I finished reading the captivating book by Robert Penn entitled, It’s All About the Bike: The Pursuit of Happiness on Two Wheels, last week. This fascinating read approaches the evolution of the bicycle and its storied history in a unique fashion – by the author crafting his own bike from scratch utilizing top-notch, often hand-crafted source components from around the globe.
Each chapter in the book was dedicated to a specific part of his proposed bicycle. Within those chapters, Mr. Penn describes in glorious detail why he is seeking out a particular manufacturer of that component, summarizes the history of that component, as well as the manufacturer, and then travels to the manufacturer to see this particular bike part being crafted in person. Places he visited to acquire the necessary components for his dream bicycle included:
- Drivetrain – Campagnolo Company of Vicenza, Italy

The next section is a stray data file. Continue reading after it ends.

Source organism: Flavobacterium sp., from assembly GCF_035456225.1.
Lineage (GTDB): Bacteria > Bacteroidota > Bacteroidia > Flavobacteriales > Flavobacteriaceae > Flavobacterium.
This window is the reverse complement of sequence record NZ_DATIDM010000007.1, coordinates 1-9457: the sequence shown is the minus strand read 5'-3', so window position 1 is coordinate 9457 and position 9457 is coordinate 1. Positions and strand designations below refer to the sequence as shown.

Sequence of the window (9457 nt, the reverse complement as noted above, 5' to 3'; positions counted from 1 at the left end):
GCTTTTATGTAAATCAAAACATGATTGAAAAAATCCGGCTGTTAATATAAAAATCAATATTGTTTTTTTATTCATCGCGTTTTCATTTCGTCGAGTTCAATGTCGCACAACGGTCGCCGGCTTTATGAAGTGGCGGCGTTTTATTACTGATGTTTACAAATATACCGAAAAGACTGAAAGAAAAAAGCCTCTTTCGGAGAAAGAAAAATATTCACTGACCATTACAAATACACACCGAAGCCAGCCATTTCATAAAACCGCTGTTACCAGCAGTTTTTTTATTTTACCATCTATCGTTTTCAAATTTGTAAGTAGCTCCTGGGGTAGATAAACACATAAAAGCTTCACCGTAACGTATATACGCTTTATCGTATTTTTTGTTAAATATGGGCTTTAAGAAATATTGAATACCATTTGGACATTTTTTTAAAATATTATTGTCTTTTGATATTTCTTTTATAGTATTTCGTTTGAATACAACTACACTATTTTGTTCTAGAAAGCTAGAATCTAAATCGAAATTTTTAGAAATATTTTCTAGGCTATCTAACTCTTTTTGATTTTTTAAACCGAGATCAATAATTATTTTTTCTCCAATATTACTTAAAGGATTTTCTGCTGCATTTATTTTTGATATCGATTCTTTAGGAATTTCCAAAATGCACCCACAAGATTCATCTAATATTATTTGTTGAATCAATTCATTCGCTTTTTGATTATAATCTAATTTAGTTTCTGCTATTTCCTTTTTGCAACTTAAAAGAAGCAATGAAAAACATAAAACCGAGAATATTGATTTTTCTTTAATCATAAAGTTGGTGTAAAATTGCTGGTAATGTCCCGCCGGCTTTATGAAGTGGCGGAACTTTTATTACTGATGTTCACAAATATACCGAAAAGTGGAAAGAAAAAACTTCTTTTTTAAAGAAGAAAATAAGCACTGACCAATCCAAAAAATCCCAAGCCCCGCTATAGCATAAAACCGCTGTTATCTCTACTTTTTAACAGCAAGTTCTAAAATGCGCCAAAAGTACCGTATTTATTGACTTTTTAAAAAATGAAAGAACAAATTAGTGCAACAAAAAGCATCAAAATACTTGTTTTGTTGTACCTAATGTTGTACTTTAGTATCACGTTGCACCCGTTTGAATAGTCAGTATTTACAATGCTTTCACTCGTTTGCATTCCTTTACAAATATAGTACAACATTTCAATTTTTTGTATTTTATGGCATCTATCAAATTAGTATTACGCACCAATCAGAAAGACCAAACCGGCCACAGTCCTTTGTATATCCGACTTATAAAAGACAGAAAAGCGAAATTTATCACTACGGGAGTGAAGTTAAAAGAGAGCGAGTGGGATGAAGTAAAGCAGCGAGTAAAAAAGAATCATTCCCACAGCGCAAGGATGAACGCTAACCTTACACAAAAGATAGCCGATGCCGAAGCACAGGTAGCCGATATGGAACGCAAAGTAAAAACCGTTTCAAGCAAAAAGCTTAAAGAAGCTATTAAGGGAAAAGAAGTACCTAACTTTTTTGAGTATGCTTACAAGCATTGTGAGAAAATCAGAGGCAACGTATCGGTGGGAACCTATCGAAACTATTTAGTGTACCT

- Frame – Reynolds Company of Birmingham, England, UK
- Handlebars and stem – Cinelli of Milan, Italy
- Headset – Chris King Company of Portland, Oregon, USA
- Hubs – Royce by Cliff Polton of Hampshire, England, UK
- Saddle – Brooks Leather Company of Smethwick, England, UK
- Tires – Continental Grand Prix 4000s from Korbach, Germany
- Wheels and spokes – Steve “Gravy” Gravinites of Fairfax Cyclery in Fairfax, California, USA
As Mr. Penn so eloquently sums up his goal in the book:
“The components –the handlebar, stem, forks, hubs, rims, spokes, bottom bracket, freewheel, chainwheel, sprockets, chain, derailleurs, cranks, brakes, pedals, and saddle – will be chosen to match the frame. They won’t be the lightest or the sexiest components on the market. They’ll simply be the best made. The wheels will be built by hand. I’ll visit workshops and factories in Italy, America, Germany, and Britain to see all the components I want on my bike made. Individually, each component will be something special; collectively they’ll make my dream bike.” (page 16)
I highly recommend this book to anyone who is interested in a detailed, yet concise history of the bicycle and the evolution of its individual components. It’s a terrific resource for everyone from the novice rider to avid power cyclists. In his book, Mr. Penn clearly depicts the bicycle as not just a utilitarian object, but as a finely crafted work of art.